The Cowbopsters are back with their fourth album called Cowlifornia Swing, and there are plenty of both western and jazz influences apparent. Much like their last album (“Too Hick for the Room”) we hear guitarist Bruce Forman, vocalist Pinto Pammy (Forman’s wife), bassist Alex King and drummer Jake Reed. The quintet has also added David Wise on saxophone and cornet. On several cuts, guests fill out the new album with tints of piano, fiddle, trombone, cello, mandolin and accordion. All are hot tunesters with solid credentials. Bruce Forman teaches jazz guitar at USC’s Thornton School of Music, and others in the band are (or were) students there. Like their last successful album, Thornton alumnus Doug Gerry produced, and faculty member Andrew Garver mastered.
“Spade” Cooley coined the term “Western Swing” in the early 1940s, and it’s interesting that “Spade” was a Los Angeles resident like the members of Cow Bop. He had fortune and fame, but was imprisoned in 1961 for murder. Despite the thousands of bands playing all over the West during the heyday of Western Swing, the genre is most closely associated with Bob Wills and his Texas Playboys. Cow Bop pays tribute to them with a boss arrangement of “Roly Poly” that wisely includes Phil Salazar’s fiddle, the only cut with that classic western swing instrument, albeit played electric on this song.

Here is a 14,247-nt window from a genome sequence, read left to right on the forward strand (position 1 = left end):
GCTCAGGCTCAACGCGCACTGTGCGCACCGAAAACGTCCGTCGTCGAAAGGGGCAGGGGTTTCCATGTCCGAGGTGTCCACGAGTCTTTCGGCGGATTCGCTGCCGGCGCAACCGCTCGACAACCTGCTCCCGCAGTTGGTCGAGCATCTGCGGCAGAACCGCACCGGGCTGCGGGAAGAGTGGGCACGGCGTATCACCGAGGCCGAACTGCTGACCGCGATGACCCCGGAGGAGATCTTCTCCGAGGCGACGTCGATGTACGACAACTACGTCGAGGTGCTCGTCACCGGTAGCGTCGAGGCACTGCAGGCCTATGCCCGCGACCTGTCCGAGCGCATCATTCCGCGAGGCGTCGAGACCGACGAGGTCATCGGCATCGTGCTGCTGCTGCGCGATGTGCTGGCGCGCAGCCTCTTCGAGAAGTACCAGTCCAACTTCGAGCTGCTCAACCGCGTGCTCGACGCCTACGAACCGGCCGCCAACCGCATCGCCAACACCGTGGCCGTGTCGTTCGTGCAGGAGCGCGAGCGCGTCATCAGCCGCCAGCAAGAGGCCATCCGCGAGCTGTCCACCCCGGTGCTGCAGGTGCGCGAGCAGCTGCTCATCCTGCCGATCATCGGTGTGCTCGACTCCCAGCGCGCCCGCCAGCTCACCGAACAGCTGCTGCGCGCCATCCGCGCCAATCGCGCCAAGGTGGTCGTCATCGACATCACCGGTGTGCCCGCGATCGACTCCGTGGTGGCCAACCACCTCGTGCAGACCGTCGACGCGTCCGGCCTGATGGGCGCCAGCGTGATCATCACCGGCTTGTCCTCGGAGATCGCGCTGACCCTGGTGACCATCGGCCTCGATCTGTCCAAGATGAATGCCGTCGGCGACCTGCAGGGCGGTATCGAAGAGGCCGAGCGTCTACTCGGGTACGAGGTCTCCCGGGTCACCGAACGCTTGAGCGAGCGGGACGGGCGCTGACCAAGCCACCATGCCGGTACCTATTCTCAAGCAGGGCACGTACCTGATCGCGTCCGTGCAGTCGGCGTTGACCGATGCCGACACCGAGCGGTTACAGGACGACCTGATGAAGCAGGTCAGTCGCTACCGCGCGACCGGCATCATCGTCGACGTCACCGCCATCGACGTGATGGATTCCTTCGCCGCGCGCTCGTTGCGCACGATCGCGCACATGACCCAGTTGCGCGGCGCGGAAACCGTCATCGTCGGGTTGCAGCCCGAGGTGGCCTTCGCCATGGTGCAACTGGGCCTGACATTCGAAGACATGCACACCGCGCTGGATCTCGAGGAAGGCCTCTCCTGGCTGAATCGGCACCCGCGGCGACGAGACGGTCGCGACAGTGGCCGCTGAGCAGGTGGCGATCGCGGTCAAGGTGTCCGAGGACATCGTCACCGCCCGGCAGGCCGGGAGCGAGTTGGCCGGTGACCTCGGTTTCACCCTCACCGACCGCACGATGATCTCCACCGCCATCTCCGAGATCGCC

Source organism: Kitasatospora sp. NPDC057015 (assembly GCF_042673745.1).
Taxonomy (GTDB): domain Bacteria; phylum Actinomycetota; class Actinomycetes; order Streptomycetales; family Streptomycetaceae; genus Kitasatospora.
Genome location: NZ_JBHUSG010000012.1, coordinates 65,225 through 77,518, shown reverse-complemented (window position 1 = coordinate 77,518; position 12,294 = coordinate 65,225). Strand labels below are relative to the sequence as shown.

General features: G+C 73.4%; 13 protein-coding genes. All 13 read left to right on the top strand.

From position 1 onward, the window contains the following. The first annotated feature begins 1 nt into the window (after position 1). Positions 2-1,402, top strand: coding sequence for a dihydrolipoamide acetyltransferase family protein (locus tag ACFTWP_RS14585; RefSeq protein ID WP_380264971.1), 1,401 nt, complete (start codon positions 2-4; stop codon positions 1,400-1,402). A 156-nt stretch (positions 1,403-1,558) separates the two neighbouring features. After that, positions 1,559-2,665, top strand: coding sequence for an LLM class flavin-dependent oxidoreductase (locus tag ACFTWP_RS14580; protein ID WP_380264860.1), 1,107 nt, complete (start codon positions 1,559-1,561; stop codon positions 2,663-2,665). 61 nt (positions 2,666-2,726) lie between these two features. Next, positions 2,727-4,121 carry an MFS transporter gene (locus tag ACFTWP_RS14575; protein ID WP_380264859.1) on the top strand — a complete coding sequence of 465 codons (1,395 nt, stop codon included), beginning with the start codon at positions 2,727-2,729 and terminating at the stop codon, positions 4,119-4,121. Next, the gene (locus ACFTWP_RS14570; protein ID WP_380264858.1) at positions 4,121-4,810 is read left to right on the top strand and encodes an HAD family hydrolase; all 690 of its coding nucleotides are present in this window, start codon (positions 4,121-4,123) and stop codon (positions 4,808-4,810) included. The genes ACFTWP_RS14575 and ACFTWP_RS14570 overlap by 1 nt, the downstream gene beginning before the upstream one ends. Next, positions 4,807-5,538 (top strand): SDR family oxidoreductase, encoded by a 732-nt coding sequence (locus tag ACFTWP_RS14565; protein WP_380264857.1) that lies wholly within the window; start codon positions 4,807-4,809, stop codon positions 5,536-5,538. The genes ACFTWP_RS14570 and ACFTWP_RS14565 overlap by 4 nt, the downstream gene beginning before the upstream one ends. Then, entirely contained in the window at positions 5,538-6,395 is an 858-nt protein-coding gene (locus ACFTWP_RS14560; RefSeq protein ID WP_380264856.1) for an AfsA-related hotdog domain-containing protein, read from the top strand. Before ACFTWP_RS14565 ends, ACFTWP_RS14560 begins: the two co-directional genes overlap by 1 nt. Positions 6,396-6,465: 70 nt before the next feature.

Cow Bop’s approach to bovine boogie also taps jazz standards (“I’ve Found a New Baby”), pop fare (“These Boots are Made for Walking,” “Mambo Italiano”), country (“Cattle Call”), western (“Wahoo”), and some less oft-heard big band tunes (“A Gal in Calico”). The jazz chops predominate in these uplifting tunes and make for an enjoyable listen. We also hear Pinto Pammy’s countrified sounds, like yodeling in “Cattle Call” and call-and-response (with David Jackson) in the novelty number “Wahoo.” She’s also comfortably smooth with a swinging version of “Indian Love Call,” quite unlike the rendition done by Nelson Eddy and Jeanette MacDonald. Six-minute offerings like “What is this Thing called Love?” and “These Boots are Made for Walking” allow multiple instrumentalists to showcase with improvisation between verses. The arrangements are solid, but I wonder if they write any originals.